‘I GOT A LOT OF LIFE ADVICE FROM ALUMNI’
Samer Sayigh, 27, a former consultant for Deloitte who came back from his summer internship at Google with a job offer, refers to it as “the non-financial returns of an MBA.” “It’s not just the networking,” believes Sayigh. “It’s friends for life. It’s a unique experience where you travel with classmates and go on learning expeditions with them. There is this peer development piece to it where you are exposed to so many different backgrounds. You’re hearing points of view that you otherwise would not have heard.”
The contact MBA candidates have already had with Tuck alumni is frequently described as invaluable. “These conversations start out with you saying, ‘I’m interested in your firm,’” says Thomas Cook, a former IBM programmer who is going to work for Bain in Boston. “But I got a lot of life advice from them.”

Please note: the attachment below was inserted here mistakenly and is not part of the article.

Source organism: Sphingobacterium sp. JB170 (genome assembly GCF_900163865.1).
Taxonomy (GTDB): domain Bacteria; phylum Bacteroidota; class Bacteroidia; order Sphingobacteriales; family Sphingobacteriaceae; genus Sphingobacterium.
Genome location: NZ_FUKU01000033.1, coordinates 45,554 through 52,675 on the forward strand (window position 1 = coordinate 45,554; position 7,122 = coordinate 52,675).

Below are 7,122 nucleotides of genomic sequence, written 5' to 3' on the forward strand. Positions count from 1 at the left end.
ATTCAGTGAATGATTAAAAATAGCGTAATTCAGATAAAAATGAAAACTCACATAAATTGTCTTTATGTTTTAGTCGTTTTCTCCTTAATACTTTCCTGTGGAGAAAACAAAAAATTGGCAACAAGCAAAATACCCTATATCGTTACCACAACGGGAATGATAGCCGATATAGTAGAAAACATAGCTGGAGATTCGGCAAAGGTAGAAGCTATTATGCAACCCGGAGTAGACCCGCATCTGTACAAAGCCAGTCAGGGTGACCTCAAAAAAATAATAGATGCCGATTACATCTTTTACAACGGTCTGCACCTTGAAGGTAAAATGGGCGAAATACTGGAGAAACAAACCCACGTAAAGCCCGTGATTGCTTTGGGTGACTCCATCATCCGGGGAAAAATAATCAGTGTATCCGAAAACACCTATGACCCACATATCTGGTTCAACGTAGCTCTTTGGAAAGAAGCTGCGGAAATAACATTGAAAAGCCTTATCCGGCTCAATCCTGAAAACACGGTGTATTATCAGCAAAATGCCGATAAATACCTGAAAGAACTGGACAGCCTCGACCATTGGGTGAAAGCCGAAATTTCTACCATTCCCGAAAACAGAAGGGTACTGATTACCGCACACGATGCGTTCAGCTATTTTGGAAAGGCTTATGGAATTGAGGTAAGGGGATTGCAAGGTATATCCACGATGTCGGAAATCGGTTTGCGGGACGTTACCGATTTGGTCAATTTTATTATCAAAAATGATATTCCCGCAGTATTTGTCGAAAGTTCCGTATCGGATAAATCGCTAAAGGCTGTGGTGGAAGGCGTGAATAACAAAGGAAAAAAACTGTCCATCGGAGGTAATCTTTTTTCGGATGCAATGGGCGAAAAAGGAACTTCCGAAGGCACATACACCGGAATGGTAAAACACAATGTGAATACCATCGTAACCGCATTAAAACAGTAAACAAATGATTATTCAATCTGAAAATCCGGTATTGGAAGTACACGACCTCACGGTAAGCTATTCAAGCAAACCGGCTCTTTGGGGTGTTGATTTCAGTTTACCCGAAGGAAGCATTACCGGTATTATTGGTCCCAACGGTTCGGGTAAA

Emily Block, 29, who is joining Liberty Mutual after graduation, says the promise of those relationships is what sold her on the school. “As a senior in college, I knew I wanted to get my MBA and wanted to get it from Tuck,” says Block. “I wanted to be able to build real relationships with staff, faculty and students. That was important to me and I think will be really valuable. Twenty years from now, I want to be able to call up someone from Tuck and get an answer or help.”
Life in Hanover is pretty good these days.
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